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    'Staff publications' is the digital repository of Wageningen University & Research

    'Staff publications' contains references to publications authored by Wageningen University staff from 1976 onward.

    Publications authored by the staff of the Research Institutes are available from 1995 onwards.

    Full text documents are added when available. The database is updated daily and currently holds about 240,000 items, of which 72,000 in open access.

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Record number 513668
Title Women’s attribution for failure to compensate after an incidence of overeating
Author(s) Verkooijen, K.T.; Kleef, E. van; Selten, E.
Source The European Health Psychologist 17 (2015)Supplement. - ISSN 2225-6962 - p. 835 - 835.
Event European health psychology Society, Limassol, 2015-09-01/2015-09-05
Department(s) Health and Society
Marketing and Consumer Behaviour
Publication type Abstract in scientific journal or proceedings
Publication year 2015
Abstract Background: People tend to develop compensatory intentions after
indulging in unhealthy behaviors, but rarely enact these intentions. This study explored women’s causal attribution for failure to implement compensatory intentions after an incidence of overeating. Additionally, it tested whether women with internal, vs. external, attributions differ regarding BMI, self-efficacy, intention, and perceived implementation success. Methods: An online survey, spread through social media, was completed by 478 women (Mage = 29.7 yrs., SD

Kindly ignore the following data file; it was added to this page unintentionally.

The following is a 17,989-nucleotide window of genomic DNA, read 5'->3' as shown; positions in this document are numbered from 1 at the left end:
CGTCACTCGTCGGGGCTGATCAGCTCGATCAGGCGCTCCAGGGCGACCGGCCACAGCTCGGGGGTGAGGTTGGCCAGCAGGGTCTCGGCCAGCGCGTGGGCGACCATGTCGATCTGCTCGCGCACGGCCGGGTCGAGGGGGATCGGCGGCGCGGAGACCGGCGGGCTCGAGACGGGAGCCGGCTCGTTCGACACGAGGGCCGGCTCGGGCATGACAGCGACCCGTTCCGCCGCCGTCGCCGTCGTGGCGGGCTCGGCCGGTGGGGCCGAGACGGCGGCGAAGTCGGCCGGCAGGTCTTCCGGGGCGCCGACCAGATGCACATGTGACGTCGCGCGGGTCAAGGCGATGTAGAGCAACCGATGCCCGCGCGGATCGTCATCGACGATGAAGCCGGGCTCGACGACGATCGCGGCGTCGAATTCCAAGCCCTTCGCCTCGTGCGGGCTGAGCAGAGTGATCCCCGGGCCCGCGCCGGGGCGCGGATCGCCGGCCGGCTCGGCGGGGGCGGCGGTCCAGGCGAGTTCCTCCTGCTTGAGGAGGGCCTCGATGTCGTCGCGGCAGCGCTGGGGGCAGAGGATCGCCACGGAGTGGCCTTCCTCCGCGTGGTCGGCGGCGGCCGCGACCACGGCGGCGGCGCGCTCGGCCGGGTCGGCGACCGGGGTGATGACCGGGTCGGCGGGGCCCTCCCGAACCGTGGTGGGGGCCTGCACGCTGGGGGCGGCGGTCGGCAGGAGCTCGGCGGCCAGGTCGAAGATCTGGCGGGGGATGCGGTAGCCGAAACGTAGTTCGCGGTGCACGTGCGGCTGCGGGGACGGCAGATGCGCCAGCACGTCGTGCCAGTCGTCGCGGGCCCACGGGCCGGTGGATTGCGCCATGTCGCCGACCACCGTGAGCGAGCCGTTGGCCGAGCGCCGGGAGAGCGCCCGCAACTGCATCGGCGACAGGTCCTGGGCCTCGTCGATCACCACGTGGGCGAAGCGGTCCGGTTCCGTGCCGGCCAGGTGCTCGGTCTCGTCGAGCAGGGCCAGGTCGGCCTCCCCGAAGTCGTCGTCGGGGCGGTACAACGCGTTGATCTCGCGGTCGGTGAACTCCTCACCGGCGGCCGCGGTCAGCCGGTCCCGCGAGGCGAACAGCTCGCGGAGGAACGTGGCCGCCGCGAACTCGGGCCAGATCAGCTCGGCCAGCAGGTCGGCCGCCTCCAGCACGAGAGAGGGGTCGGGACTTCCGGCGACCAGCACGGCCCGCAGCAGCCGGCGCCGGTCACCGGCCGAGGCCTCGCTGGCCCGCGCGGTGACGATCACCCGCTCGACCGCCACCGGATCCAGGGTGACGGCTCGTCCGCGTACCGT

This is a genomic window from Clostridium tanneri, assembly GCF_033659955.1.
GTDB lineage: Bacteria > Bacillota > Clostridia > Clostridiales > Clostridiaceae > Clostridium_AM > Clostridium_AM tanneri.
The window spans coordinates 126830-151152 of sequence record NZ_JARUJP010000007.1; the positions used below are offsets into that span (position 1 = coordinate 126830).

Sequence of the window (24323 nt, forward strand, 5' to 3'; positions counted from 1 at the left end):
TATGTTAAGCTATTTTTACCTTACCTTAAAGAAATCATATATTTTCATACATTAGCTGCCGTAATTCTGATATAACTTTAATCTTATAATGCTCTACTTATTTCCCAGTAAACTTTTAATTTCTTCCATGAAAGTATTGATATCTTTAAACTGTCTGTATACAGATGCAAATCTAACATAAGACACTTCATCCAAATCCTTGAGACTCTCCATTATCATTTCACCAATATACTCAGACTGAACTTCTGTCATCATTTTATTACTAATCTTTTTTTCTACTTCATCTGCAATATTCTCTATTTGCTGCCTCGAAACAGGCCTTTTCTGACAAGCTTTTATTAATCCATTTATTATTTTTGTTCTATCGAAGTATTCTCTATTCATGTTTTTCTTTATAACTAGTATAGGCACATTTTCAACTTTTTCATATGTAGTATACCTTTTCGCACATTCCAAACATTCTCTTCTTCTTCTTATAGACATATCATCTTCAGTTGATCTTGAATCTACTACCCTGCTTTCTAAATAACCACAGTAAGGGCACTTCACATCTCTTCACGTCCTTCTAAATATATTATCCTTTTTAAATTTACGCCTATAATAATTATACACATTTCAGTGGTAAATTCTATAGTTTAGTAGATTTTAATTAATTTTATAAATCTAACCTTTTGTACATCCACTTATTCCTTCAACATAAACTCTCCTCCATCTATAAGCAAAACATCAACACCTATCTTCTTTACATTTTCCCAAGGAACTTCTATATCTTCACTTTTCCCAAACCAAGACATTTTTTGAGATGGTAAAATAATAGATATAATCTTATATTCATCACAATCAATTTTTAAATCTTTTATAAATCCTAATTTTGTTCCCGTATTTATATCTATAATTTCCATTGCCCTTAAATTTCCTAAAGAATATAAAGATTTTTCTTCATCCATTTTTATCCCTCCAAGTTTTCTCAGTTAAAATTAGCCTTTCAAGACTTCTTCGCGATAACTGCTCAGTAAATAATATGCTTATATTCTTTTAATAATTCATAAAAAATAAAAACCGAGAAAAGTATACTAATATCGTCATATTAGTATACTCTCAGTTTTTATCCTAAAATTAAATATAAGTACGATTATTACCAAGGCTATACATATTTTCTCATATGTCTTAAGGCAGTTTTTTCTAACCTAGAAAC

= 12.4) who wanted to lose (56%) or maintain weight. Measures: frequency of overeating, self-efficacy (2 items), compensation intention (9 items), perceived success (1 item), and reason for failure (open question). The open-answers were coded as internal or external attribution. Findings: The most frequently reported reason was ‘too busy/no time’ (external).
Other reasons were ‘lack of motivation’ (internal), ‘too little self-discipline’ (internal), ‘too much temptation’ (external), and ‘situational factors’ (external). Overall, slightly more external attributions (55.1%) were reported. Internal, compared to external, attributers did not differ in BMI, but reported greater self-efficacy, intention, and perceived implementation success. Discussion: Further research should examine whether internal attributions positively predict compensatory behavior.
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